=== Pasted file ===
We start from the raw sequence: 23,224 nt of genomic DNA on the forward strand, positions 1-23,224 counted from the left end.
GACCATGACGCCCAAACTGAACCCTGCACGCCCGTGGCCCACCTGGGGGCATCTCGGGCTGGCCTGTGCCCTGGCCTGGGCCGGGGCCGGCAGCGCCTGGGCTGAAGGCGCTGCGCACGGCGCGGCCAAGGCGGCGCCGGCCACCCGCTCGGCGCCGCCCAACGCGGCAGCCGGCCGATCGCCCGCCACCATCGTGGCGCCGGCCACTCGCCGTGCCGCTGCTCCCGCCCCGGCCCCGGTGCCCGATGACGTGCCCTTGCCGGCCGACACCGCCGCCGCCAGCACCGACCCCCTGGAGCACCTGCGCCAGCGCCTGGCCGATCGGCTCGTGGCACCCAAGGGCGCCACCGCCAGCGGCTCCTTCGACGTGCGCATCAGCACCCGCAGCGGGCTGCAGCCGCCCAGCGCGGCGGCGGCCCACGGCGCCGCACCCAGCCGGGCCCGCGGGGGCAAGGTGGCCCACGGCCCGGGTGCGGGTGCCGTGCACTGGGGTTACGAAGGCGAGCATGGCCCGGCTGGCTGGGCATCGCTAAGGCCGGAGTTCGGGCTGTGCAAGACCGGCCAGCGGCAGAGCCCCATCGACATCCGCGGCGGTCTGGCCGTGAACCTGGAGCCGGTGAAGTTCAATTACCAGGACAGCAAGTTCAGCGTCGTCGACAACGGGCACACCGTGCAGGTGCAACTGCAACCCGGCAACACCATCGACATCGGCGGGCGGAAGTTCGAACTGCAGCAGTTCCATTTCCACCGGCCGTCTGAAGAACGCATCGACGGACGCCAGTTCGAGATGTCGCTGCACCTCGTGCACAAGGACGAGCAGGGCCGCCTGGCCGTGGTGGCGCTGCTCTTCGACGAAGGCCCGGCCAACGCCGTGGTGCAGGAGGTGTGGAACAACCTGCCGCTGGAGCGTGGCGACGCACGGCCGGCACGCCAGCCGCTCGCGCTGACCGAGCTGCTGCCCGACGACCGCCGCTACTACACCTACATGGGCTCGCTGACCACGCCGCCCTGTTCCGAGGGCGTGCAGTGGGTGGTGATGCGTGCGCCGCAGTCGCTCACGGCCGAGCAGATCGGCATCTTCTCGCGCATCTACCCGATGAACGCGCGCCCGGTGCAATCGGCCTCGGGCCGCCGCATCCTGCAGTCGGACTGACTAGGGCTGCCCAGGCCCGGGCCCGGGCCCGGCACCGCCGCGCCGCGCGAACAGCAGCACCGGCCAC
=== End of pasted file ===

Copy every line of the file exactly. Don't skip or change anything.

We start from the raw sequence: 23,224 nt of genomic DNA on the forward strand, positions 1-23,224 counted from the left end.
GACCATGACGCCCAAACTGAACCCTGCACGCCCGTGGCCCACCTGGGGGCATCTCGGGCTGGCCTGTGCCCTGGCCTGGGCCGGGGCCGGCAGCGCCTGGGCTGAAGGCGCTGCGCACGGCGCGGCCAAGGCGGCGCCGGCCACCCGCTCGGCGCCGCCCAACGCGGCAGCCGGCCGATCGCCCGCCACCATCGTGGCGCCGGCCACTCGCCGTGCCGCTGCTCCCGCCCCGGCCCCGGTGCCCGATGACGTGCCCTTGCCGGCCGACACCGCCGCCGCCAGCACCGACCCCCTGGAGCACCTGCGCCAGCGCCTGGCCGATCGGCTCGTGGCACCCAAGGGCGCCACCGCCAGCGGCTCCTTCGACGTGCGCATCAGCACCCGCAGCGGGCTGCAGCCGCCCAGCGCGGCGGCGGCCCACGGCGCCGCACCCAGCCGGGCCCGCGGGGGCAAGGTGGCCCACGGCCCGGGTGCGGGTGCCGTGCACTGGGGTTACGAAGGCGAGCATGGCCCGGCTGGCTGGGCATCGCTAAGGCCGGAGTTCGGGCTGTGCAAGACCGGCCAGCGGCAGAGCCCCATCGACATCCGCGGCGGTCTGGCCGTGAACCTGGAGCCGGTGAAGTTCAATTACCAGGACAGCAAGTTCAGCGTCGTCGACAACGGGCACACCGTGCAGGTGCAACTGCAACCCGGCAACACCATCGACATCGGCGGGCGGAAGTTCGAACTGCAGCAGTTCCATTTCCACCGGCCGTCTGAAGAACGCATCGACGGACGCCAGTTCGAGATGTCGCTGCACCTCGTGCACAAGGACGAGCAGGGCCGCCTGGCCGTGGTGGCGCTGCTCTTCGACGAAGGCCCGGCCAACGCCGTGGTGCAGGAGGTGTGGAACAACCTGCCGCTGGAGCGTGGCGACGCACGGCCGGCACGCCAGCCGCTCGCGCTGACCGAGCTGCTGCCCGACGACCGCCGCTACTACACCTACATGGGCTCGCTGACCACGCCGCCCTGTTCCGAGGGCGTGCAGTGGGTGGTGATGCGTGCGCCGCAGTCGCTCACGGCCGAGCAGATCGGCATCTTCTCGCGCATCTACCCGATGAACGCGCGCCCGGTGCAATCGGCCTCGGGCCGCCGCATCCTGCAGTCGGACTGACTAGGGCTGCCCAGGCCCGGGCCCGGGCCCGGCACCGCCGCGCCGCGCGAACAGCAGCACCGGCCAC